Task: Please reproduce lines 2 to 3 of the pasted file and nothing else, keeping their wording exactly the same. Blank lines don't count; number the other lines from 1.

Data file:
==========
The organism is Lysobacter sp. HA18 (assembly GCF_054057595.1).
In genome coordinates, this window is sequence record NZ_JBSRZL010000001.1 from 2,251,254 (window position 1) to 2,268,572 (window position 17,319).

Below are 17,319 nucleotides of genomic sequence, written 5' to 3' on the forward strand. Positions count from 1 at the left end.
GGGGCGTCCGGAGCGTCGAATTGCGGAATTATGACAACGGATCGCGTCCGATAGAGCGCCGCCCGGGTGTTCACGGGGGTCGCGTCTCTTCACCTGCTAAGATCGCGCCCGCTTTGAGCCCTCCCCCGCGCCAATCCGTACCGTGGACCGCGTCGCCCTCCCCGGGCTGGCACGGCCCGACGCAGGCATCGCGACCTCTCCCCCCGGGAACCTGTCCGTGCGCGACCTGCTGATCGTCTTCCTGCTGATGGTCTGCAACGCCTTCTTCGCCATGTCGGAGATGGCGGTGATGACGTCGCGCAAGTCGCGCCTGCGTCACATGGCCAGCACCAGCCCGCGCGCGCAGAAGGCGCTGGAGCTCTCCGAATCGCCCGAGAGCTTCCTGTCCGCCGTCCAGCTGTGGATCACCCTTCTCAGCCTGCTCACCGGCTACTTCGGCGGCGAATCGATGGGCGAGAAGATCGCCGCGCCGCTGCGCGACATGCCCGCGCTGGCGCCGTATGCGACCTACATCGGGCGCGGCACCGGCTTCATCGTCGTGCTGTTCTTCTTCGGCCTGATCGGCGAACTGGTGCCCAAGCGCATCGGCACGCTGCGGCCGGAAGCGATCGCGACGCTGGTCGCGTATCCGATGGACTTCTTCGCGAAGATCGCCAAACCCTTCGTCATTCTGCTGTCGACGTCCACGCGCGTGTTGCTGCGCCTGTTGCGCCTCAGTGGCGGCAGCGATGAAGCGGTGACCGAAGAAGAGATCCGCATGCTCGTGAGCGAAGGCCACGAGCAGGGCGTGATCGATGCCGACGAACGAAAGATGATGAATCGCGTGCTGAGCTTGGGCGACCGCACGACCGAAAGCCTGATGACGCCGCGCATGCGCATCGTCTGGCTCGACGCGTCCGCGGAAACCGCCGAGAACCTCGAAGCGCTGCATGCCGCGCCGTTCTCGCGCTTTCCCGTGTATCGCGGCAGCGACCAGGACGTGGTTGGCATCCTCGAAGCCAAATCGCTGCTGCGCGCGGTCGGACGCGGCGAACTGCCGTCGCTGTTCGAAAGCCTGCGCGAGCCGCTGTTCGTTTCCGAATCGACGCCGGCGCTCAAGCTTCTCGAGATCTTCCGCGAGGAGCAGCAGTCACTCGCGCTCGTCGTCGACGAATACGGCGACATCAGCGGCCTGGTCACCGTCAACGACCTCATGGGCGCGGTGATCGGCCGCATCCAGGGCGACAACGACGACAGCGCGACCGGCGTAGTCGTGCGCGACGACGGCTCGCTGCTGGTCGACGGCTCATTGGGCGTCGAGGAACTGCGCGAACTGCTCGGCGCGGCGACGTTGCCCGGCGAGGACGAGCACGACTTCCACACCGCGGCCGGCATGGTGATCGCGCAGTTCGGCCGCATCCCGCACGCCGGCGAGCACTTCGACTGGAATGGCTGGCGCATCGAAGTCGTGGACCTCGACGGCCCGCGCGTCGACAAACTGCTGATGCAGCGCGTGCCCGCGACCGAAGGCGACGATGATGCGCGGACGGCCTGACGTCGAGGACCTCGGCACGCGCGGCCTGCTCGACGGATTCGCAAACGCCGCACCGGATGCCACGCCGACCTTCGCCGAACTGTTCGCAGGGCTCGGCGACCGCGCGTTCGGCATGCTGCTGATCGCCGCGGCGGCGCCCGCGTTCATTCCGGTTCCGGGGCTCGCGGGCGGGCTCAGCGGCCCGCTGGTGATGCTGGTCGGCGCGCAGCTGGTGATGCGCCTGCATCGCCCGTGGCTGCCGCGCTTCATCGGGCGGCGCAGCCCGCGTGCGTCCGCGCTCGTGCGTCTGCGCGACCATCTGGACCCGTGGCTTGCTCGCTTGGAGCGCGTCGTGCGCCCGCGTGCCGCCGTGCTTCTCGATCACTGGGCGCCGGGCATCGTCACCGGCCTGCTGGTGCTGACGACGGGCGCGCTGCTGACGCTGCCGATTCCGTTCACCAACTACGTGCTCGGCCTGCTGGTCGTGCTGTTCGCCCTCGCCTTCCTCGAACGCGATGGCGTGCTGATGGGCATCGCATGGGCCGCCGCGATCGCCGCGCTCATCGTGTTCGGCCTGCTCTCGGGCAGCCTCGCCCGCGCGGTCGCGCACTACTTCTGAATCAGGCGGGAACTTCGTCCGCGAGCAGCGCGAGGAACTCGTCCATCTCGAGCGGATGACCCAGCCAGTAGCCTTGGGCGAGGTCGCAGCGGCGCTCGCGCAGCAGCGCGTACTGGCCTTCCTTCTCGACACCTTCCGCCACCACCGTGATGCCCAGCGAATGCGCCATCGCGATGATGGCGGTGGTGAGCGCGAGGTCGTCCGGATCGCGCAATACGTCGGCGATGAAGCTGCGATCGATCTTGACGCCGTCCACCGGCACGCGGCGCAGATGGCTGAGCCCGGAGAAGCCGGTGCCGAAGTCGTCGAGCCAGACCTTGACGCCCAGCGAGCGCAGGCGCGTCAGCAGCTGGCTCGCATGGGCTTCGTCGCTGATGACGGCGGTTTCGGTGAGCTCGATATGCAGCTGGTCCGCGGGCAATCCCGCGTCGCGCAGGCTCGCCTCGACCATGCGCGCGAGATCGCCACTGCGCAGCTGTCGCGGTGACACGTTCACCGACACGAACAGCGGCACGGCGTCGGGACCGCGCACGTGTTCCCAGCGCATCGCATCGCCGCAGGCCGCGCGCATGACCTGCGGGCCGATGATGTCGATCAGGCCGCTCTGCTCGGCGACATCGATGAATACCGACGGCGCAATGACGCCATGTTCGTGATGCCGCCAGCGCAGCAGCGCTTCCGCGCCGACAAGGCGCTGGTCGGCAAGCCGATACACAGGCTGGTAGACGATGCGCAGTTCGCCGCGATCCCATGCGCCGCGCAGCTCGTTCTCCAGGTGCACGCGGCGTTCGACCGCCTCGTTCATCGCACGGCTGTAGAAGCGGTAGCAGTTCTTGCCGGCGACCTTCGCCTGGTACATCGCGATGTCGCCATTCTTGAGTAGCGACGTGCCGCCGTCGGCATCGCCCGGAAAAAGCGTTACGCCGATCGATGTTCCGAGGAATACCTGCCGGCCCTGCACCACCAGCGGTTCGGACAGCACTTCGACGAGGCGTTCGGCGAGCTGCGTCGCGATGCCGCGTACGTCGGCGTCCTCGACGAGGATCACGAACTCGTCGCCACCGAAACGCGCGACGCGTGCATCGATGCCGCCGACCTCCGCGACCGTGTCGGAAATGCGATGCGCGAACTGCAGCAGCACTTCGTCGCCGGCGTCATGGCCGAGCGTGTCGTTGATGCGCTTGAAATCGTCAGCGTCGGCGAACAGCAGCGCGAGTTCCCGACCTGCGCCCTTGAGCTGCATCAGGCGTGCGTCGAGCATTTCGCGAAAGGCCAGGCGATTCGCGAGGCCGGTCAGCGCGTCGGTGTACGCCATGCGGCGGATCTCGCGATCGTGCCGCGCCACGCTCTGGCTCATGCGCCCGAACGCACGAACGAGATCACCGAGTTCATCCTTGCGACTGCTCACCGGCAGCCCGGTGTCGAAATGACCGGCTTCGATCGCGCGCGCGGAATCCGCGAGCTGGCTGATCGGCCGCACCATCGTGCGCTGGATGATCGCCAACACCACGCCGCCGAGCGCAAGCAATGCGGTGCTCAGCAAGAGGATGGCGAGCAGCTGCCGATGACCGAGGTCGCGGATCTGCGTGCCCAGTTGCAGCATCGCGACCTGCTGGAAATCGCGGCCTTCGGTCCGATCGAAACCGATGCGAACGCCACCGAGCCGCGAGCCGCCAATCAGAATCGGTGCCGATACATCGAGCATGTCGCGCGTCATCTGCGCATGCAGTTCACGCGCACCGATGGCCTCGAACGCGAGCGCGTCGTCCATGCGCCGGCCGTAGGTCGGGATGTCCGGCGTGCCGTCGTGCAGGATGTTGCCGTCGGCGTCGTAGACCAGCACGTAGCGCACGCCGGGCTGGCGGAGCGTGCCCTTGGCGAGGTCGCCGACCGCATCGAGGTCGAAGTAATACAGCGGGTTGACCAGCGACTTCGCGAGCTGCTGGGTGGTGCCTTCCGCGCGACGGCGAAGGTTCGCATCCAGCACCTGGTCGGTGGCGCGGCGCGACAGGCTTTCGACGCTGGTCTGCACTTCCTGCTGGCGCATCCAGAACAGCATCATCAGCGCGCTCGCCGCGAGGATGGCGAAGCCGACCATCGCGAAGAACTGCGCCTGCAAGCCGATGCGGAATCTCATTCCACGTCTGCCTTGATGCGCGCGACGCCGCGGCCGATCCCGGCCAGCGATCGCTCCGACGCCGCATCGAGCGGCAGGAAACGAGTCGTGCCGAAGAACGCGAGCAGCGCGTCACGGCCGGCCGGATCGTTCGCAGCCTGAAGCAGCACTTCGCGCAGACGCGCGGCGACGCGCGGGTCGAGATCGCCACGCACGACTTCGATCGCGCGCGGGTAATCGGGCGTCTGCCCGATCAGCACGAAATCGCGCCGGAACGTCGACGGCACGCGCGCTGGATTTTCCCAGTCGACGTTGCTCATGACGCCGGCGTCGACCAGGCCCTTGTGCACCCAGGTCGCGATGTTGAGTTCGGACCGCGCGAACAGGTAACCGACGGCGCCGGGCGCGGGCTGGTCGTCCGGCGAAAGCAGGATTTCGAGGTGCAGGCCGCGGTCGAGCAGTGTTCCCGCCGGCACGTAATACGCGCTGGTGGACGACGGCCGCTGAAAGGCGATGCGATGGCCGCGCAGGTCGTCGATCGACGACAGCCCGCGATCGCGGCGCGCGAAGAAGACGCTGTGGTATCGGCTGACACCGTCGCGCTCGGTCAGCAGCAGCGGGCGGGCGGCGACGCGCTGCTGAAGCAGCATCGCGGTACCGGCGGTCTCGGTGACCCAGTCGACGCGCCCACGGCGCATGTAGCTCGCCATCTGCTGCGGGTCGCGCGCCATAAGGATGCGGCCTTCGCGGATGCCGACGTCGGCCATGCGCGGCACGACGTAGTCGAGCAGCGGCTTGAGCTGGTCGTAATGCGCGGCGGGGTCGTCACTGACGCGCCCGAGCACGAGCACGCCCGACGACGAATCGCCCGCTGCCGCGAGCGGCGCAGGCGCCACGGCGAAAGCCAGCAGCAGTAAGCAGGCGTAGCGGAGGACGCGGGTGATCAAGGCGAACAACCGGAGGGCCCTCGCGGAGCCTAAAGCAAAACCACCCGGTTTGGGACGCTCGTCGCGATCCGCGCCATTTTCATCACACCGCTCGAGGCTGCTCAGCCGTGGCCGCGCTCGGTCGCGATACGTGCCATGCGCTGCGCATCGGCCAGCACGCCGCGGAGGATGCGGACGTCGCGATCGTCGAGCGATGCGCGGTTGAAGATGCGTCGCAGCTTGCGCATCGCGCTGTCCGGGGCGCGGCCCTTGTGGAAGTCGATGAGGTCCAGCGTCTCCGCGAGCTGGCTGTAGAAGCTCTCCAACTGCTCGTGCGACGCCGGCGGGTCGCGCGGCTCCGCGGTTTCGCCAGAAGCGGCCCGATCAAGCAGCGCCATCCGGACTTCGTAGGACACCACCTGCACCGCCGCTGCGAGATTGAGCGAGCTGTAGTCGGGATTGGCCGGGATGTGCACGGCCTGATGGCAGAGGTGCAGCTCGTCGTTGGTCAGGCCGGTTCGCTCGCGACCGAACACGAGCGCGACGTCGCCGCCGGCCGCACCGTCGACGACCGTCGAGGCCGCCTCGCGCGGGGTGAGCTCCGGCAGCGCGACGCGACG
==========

In genome coordinates, this window is sequence record NZ_JBSRZL010000001.1 from 2,251,254 (window position 1) to 2,268,572 (window position 17,319).

Below are 17,319 nucleotides of genomic sequence, written 5' to 3' on the forward strand. Positions count from 1 at the left end.